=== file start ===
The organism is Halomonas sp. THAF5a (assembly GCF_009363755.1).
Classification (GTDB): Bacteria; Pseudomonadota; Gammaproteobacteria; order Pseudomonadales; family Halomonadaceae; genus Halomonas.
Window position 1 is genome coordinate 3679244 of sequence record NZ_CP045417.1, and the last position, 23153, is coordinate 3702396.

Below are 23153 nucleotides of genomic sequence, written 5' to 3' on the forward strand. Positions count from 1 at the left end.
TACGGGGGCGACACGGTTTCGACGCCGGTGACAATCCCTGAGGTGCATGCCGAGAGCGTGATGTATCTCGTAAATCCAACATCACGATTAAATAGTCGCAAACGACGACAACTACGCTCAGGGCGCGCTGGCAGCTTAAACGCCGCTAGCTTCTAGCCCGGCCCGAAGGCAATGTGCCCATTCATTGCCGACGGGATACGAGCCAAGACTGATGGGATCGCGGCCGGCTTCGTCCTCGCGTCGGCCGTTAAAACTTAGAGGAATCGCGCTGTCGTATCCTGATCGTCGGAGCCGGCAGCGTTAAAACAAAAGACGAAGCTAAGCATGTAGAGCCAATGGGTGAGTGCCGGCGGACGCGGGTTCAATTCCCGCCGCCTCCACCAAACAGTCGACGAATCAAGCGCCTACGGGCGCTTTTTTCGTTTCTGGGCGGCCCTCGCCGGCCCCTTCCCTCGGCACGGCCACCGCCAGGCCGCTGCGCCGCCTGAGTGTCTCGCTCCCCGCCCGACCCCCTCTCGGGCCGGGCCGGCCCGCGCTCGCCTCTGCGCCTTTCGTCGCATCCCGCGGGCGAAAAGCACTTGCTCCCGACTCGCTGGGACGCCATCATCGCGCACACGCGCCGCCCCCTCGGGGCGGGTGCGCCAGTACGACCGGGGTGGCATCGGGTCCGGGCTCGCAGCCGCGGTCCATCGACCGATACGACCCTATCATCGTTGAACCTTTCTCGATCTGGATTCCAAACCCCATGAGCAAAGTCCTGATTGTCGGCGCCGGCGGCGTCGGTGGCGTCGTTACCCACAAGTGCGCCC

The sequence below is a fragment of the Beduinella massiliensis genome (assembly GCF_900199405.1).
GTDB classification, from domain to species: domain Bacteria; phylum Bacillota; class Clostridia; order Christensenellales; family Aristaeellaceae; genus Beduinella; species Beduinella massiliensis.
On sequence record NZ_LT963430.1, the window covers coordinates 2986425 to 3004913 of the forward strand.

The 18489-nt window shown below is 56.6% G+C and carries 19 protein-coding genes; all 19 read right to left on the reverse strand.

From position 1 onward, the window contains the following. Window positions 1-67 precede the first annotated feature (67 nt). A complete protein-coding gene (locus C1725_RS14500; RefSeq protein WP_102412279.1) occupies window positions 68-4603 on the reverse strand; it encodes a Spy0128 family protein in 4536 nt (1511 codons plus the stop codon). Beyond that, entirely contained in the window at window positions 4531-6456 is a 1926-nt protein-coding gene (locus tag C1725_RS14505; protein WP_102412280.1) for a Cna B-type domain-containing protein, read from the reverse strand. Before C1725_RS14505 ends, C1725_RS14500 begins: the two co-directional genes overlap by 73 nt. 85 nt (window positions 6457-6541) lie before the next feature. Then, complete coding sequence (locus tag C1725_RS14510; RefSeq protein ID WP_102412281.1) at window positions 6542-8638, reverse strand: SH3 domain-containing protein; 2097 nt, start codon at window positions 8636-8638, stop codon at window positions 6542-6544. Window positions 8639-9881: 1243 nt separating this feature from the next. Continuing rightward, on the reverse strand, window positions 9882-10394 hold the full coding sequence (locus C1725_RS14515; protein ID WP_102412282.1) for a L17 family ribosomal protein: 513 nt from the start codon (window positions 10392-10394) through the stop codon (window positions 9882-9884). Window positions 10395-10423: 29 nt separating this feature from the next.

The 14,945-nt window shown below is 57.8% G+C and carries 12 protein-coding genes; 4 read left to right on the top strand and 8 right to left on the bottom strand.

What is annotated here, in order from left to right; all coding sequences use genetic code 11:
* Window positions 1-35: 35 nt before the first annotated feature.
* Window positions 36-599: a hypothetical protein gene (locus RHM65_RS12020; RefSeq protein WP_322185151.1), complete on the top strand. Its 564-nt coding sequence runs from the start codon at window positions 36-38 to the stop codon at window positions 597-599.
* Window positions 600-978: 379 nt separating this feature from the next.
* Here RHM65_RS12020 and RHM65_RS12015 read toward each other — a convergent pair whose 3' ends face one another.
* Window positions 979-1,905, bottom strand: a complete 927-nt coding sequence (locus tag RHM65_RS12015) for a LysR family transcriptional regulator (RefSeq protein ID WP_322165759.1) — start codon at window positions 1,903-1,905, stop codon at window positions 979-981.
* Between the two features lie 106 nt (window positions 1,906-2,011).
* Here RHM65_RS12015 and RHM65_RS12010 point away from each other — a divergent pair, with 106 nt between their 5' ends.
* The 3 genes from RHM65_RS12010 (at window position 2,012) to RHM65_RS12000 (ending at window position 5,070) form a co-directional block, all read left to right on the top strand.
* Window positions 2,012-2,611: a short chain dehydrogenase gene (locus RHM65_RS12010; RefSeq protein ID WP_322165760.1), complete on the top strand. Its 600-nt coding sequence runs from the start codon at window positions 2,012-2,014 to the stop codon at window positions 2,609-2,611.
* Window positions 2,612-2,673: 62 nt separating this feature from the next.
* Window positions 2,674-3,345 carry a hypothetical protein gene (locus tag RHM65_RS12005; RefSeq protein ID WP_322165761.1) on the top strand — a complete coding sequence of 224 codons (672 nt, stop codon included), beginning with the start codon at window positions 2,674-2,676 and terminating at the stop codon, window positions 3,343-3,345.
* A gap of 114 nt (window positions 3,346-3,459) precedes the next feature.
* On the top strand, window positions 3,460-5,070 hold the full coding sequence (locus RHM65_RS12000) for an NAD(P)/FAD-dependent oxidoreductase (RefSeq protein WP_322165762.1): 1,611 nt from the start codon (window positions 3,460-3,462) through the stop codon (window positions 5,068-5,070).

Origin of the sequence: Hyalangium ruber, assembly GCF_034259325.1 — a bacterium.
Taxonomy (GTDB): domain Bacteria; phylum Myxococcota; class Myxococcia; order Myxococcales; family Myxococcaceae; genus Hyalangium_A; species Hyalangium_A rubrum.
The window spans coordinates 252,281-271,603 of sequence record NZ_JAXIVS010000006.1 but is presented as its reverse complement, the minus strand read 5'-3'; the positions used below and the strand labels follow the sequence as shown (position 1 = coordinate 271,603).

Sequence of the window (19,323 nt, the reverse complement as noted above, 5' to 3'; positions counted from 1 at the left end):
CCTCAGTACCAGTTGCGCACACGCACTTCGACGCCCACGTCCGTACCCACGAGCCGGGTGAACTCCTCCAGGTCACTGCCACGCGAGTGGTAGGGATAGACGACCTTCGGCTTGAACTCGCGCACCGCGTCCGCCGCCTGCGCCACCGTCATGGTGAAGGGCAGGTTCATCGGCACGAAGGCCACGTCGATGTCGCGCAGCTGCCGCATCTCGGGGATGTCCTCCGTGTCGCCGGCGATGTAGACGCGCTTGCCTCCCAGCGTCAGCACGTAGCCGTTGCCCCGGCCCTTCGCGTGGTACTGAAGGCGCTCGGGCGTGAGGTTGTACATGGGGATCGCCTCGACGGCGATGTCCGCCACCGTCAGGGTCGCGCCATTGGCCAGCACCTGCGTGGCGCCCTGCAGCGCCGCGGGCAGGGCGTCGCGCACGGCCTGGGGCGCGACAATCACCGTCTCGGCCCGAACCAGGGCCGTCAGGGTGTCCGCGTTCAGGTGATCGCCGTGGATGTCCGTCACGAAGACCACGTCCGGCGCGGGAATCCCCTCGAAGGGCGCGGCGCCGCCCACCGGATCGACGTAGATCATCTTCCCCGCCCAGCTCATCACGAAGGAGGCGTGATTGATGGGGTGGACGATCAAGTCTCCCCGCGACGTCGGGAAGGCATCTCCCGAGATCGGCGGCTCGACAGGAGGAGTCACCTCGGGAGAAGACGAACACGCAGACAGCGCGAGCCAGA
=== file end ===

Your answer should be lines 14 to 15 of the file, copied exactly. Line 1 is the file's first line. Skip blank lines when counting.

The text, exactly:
* Window positions 36-599: a hypothetical protein gene (locus RHM65_RS12020; RefSeq protein WP_322185151.1), complete on the top strand. Its 564-nt coding sequence runs from the start codon at window positions 36-38 to the stop codon at window positions 597-599.
* Window positions 600-978: 379 nt separating this feature from the next.